Articles Posted in Police Misconduct

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glasgow-police-1241195According to a recent article in The Patriot Ledger, proof of major errors made in the Braintree Police Department’s evidence room is continuing to mount. The article states that a recently released audit of the department’s evidence room indicated that thousands of items have gone missing, or are unaccounted for. Such items include drugs, money, and guns, all seized in relation to criminal cases. The audit also indicates that the evidence room’s record keeping was unquestionably sub-par.

Problems related to the keeping of the evidence have already resulted in the dismissal of a number of Braintree cases and the article states that hundreds of additional cases may have been similarly compromised. Specifically, the article states that 4,709 pieces of drug related evidence “could not be accounted for” and that “38 pieces had been compromised” – the audit found that the 38 items were “opened, left unpackaged, or found to have items missing.” The article further noted that “much of the missing drugs” were “bags of cocaine.”

In addition to the missing drug related evidence, the article states that the audit found that 2,490 pieces of property evidence was found to be missing. Additionally, the audit found that various videos being stored in the evidence room were unlabeled, which will lead to significant practical challenges in connecting such videos to specific cases, not to mention evidentiary challenges in terms of documenting chain of custody and authenticity. The article also notes that the test kits from sexual assault cases were stored outside the police station in a trailer, again raising questions as to chain of custody issues and whether such evidence can be successfully linked to a specific case.

The audit also found that approximately $400,000 in seized money was missing and that some of the bags containing such money were “ripped open in the back or cut open at the bottom, with cash missing.” The article states that the audit found that much of the missing money came from cases brought in 2001, 2002, 2012 and 2013, noting that the audit lists $82,074.96 missing from 2001.

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questions-1308019According to an article in The Patriot Ledger, questions have arisen about the Braintree Police Department’s oversight of evidence held in their custody. While town officials have been relatively quiet about what is happening, the article states that the town has hired an outside investigator to conduct an audit of all evidence held by the police department. Braintree’s mayor, Joseph Sullivan, issued a short statement earlier this week in response to an inquiry from The Patriot Ledger, saying that “[t]he evidence review is active and ongoing.” The mayor further stated that upon the completion of the review, “all findings will be communicated to the Norfolk County [D]istrict [A]ttorney’s office and at the appropriate time released to the public.” The mayor made no indication as to what triggered the audit and his statement said that he would have no additional comments. Braintree’s chief of police likewise declined to provide any information, stating that he was “not in a position to elaborate.”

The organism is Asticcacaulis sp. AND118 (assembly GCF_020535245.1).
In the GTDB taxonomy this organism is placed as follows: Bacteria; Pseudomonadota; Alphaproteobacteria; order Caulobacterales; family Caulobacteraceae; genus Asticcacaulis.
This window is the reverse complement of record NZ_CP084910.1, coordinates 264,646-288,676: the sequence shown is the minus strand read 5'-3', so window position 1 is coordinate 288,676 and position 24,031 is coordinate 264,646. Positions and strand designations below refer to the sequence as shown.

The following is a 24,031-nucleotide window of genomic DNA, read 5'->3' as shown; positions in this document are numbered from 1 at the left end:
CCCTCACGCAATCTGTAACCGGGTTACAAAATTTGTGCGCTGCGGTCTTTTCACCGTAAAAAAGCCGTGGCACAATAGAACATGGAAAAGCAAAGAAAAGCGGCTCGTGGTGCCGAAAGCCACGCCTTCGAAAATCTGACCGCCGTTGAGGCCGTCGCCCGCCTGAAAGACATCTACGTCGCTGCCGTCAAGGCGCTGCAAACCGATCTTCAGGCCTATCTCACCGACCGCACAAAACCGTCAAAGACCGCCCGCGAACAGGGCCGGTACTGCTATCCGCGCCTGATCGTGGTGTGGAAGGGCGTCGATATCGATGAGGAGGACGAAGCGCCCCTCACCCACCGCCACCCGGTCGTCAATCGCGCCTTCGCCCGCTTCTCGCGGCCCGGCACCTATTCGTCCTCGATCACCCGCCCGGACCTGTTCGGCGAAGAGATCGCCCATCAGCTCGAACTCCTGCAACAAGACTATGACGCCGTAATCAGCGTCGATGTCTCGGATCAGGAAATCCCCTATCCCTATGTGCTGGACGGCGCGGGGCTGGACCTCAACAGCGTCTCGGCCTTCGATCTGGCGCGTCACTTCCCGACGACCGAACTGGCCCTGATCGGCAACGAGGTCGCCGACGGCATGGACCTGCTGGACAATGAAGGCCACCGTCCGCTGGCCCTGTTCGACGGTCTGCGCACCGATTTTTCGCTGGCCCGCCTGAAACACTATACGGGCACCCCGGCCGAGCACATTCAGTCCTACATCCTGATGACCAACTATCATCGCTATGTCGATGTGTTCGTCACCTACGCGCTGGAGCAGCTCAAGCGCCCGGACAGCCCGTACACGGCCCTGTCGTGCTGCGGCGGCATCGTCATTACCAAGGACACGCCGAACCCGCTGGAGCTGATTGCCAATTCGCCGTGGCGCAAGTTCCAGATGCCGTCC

The article further states that the Norfolk County District Attorney is aware of the review. The DA made his own statement saying that he has “been made aware of the ongoing internal investigation at the Braintree Police Department” and that, “[a]t this time, [the DA’s] office is not involved in the internal investigation. Although the mayor, the police, and the DA’s office appear to be in the know, other town officials do not appear to be as well informed. The Patriot Ledger reached out to the town council president shortly after the mayor issued his statement and he said that he was unaware of the audit and the mayor’s statement was “the first [he’s] heard of it.” The town council president added that the council will likely have “to wait until the investigation is completed” before taking any action. Continue reading →

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An Ashland police sergeant was recently indicted in Middlesex Superior Court after he allegedly destroyed drugs in an open 2011 case, and then allegedly tried to intimidate a fellow officer who reported it. The sergeant was specifically charged with two counts of obstruction of justice and one count of wanton destruction of evidence.

According to an article in the MetroWest Daily News, a woman charged with an OUI in 2012 is now seeking the sergeant’s personnel file as part of her defense. The woman crashed her car in Ashland in 2012 and was reportedly under the influence of alcohol at the time of the collision. The sergeant investigated the case. The woman filed a motion seeking the sergeant’s internal affairs reports, arguing that the records are relevant to his reputation for truth and veracity. The town of Ashland, however, has objected to the request, arguing that public records laws protect against disclosure of the information, and claiming that the records have nothing to do with the woman’s case and do not contain exculpatory information.

Under Rule 17 of the Massachusetts Rules of Criminal Procedure, a party may file a motion seeking third party records (i.e., records that are not in the custody of either the Commonwealth or the defendant). The standard for obtaining such records, however, is not whether they definitively contain exculpatory information. Rather, under the rule, the moving party must show that: (1) the records are relevant (i.e., tending to make a fact in the case more or less likely to be true); (2) the records are not otherwise procurable in advance of trial; (3) the party cannot properly prepare for trial without the records; and (4) the request for the records is made in good faith and is not intended as a general fishing expedition.

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Police_Duty_Belt.jpgNew decision from the MA Appellate Court today in Commonwealth v. Kevin Feeney is utterly depressing. The facts involve a crash where a gun is found, but nobody is present in the vehicle when police arrive. The defendant was found about a block away from the car with a fresh cut to his forehead and generally looking like a guy who was just in a car crash. However despite his condition he denied being in the crash. Now you might think to yourself, “hey the police already had a pretty good case here tying Mr. Feeney to the crash.” After all Feeney was only a block away minutes after the crash, wearing only a t-shirt and jeans at 1:30 in the morning in January, with fresh injuries to his forehead, and smelling of a mixture of alcohol and deployed airbag. Of course by thinking this I can assure you that you are not Massachusetts State Police material.